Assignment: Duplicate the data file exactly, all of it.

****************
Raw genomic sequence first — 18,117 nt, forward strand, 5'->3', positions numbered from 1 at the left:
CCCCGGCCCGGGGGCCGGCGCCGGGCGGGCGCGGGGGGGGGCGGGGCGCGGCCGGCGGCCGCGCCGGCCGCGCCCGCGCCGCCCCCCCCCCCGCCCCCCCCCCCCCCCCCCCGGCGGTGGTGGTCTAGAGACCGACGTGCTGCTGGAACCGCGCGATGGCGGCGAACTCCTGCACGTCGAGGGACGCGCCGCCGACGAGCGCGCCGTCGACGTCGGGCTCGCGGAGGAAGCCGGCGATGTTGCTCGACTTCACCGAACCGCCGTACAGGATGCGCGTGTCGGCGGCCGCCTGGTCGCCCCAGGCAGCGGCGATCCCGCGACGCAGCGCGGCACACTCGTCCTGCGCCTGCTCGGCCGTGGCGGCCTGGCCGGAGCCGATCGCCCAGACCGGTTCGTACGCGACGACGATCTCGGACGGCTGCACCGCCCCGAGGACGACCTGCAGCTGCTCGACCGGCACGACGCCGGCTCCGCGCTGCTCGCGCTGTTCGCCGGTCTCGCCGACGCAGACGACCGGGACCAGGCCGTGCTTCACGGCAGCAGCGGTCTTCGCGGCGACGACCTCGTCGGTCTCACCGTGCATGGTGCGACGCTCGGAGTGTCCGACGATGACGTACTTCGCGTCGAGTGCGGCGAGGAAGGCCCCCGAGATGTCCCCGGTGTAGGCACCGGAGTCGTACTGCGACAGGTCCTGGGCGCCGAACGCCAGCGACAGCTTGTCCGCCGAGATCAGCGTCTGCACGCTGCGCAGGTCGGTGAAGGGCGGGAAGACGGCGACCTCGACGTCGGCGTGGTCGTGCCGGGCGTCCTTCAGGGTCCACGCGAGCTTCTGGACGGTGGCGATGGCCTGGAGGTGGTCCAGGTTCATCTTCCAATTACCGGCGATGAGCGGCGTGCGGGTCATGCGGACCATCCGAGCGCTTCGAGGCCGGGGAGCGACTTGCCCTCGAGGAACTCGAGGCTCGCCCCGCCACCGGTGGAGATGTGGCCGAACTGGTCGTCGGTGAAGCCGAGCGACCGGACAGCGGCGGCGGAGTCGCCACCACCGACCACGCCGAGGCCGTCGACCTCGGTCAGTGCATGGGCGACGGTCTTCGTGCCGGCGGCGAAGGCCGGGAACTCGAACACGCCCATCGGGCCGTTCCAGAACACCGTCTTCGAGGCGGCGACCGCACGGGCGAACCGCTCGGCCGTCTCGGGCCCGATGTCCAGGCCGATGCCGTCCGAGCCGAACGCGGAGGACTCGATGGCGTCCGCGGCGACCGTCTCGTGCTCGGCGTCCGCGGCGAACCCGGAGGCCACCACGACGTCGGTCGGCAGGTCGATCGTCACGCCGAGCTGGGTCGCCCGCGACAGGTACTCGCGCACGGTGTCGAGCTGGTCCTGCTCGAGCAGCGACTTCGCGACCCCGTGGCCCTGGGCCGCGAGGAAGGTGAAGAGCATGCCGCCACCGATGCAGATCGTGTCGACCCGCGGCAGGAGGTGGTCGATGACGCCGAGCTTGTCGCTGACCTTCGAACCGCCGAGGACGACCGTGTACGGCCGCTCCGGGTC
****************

Raw genomic sequence first — 18,117 nt, forward strand, 5'->3', positions numbered from 1 at the left:
CCCCGGCCCGGGGGCCGGCGCCGGGCGGGCGCGGGGGGGGGCGGGGCGCGGCCGGCGGCCGCGCCGGCCGCGCCCGCGCCGCCCCCCCCCCCGCCCCCCCCCCCCCCCCCCCGGCGGTGGTGGTCTAGAGACCGACGTGCTGCTGGAACCGCGCGATGGCGGCGAACTCCTGCACGTCGAGGGACGCGCCGCCGACGAGCGCGCCGTCGACGTCGGGCTCGCGGAGGAAGCCGGCGATGTTGCTCGACTTCACCGAACCGCCGTACAGGATGCGCGTGTCGGCGGCCGCCTGGTCGCCCCAGGCAGCGGCGATCCCGCGACGCAGCGCGGCACACTCGTCCTGCGCCTGCTCGGCCGTGGCGGCCTGGCCGGAGCCGATCGCCCAGACCGGTTCGTACGCGACGACGATCTCGGACGGCTGCACCGCCCCGAGGACGACCTGCAGCTGCTCGACCGGCACGACGCCGGCTCCGCGCTGCTCGCGCTGTTCGCCGGTCTCGCCGACGCAGACGACCGGGACCAGGCCGTGCTTCACGGCAGCAGCGGTCTTCGCGGCGACGACCTCGTCGGTCTCACCGTGCATGGTGCGACGCTCGGAGTGTCCGACGATGACGTACTTCGCGTCGAGTGCGGCGAGGAAGGCCCCCGAGATGTCCCCGGTGTAGGCACCGGAGTCGTACTGCGACAGGTCCTGGGCGCCGAACGCCAGCGACAGCTTGTCCGCCGAGATCAGCGTCTGCACGCTGCGCAGGTCGGTGAAGGGCGGGAAGACGGCGACCTCGACGTCGGCGTGGTCGTGCCGGGCGTCCTTCAGGGTCCACGCGAGCTTCTGGACGGTGGCGATGGCCTGGAGGTGGTCCAGGTTCATCTTCCAATTACCGGCGATGAGCGGCGTGCGGGTCATGCGGACCATCCGAGCGCTTCGAGGCCGGGGAGCGACTTGCCCTCGAGGAACTCGAGGCTCGCCCCGCCACCGGTGGAGATGTGGCCGAACTGGTCGTCGGTGAAGCCGAGCGACCGGACAGCGGCGGCGGAGTCGCCACCACCGACCACGCCGAGGCCGTCGACCTCGGTCAGTGCATGGGCGACGGTCTTCGTGCCGGCGGCGAAGGCCGGGAACTCGAACACGCCCATCGGGCCGTTCCAGAACACCGTCTTCGAGGCGGCGACCGCACGGGCGAACCGCTCGGCCGTCTCGGGCCCGATGTCCAGGCCGATGCCGTCCGAGCCGAACGCGGAGGACTCGATGGCGTCCGCGGCGACCGTCTCGTGCTCGGCGTCCGCGGCGAACCCGGAGGCCACCACGACGTCGGTCGGCAGGTCGATCGTCACGCCGAGCTGGGTCGCCCGCGACAGGTACTCGCGCACGGTGTCGAGCTGGTCCTGCTCGAGCAGCGACTTCGCGACCCCGTGGCCCTGGGCCGCGAGGAAGGTGAAGAGCATGCCGCCACCGATGCAGATCGTGTCGACCCGCGGCAGGAGGTGGTCGATGACGCCGAGCTTGTCGCTGACCTTCGAACCGCCGAGGACGACCGTGTACGGCCGCTCCGGGTC